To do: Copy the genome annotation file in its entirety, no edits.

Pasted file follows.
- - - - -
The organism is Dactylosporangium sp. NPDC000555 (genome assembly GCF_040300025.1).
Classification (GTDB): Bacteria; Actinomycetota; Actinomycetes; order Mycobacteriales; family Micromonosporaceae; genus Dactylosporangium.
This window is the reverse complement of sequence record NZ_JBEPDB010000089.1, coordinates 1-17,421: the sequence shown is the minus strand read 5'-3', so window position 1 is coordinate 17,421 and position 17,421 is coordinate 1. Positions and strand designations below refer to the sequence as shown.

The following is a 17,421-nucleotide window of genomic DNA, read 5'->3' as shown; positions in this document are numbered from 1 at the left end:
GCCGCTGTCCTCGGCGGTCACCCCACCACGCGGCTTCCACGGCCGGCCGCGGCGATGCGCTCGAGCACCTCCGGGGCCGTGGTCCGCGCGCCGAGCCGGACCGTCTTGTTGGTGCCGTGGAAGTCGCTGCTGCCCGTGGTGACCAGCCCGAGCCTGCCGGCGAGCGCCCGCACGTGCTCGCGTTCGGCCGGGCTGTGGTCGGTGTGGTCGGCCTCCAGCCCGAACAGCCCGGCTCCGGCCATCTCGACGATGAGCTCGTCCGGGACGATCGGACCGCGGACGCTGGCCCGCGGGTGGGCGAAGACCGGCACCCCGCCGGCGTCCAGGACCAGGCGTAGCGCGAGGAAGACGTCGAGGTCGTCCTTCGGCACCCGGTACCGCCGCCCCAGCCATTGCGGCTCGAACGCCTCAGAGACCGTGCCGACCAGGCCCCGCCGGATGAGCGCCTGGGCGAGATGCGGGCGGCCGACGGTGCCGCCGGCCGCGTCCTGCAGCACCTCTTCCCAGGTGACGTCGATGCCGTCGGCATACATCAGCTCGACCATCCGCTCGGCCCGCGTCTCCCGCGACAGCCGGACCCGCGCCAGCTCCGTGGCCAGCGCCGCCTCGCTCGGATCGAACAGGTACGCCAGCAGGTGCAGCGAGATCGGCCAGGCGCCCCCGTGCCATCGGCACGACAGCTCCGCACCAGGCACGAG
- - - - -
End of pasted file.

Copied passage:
The organism is Dactylosporangium sp. NPDC000555 (genome assembly GCF_040300025.1).
Classification (GTDB): Bacteria; Actinomycetota; Actinomycetes; order Mycobacteriales; family Micromonosporaceae; genus Dactylosporangium.
This window is the reverse complement of sequence record NZ_JBEPDB010000089.1, coordinates 1-17,421: the sequence shown is the minus strand read 5'-3', so window position 1 is coordinate 17,421 and position 17,421 is coordinate 1. Positions and strand designations below refer to the sequence as shown.

The following is a 17,421-nucleotide window of genomic DNA, read 5'->3' as shown; positions in this document are numbered from 1 at the left end:
GCCGCTGTCCTCGGCGGTCACCCCACCACGCGGCTTCCACGGCCGGCCGCGGCGATGCGCTCGAGCACCTCCGGGGCCGTGGTCCGCGCGCCGAGCCGGACCGTCTTGTTGGTGCCGTGGAAGTCGCTGCTGCCCGTGGTGACCAGCCCGAGCCTGCCGGCGAGCGCCCGCACGTGCTCGCGTTCGGCCGGGCTGTGGTCGGTGTGGTCGGCCTCCAGCCCGAACAGCCCGGCTCCGGCCATCTCGACGATGAGCTCGTCCGGGACGATCGGACCGCGGACGCTGGCCCGCGGGTGGGCGAAGACCGGCACCCCGCCGGCGTCCAGGACCAGGCGTAGCGCGAGGAAGACGTCGAGGTCGTCCTTCGGCACCCGGTACCGCCGCCCCAGCCATTGCGGCTCGAACGCCTCAGAGACCGTGCCGACCAGGCCCCGCCGGATGAGCGCCTGGGCGAGATGCGGGCGGCCGACGGTGCCGCCGGCCGCGTCCTGCAGCACCTCTTCCCAGGTGACGTCGATGCCGTCGGCATACATCAGCTCGACCATCCGCTCGGCCCGCGTCTCCCGCGACAGCCGGACCCGCGCCAGCTCCGTGGCCAGCGCCGCCTCGCTCGGATCGAACAGGTACGCCAGCAGGTGCAGCGAGATCGGCCAGGCGCCCCCGTGCCATCGGCACGACAGCTCCGCACCAGGCACGAG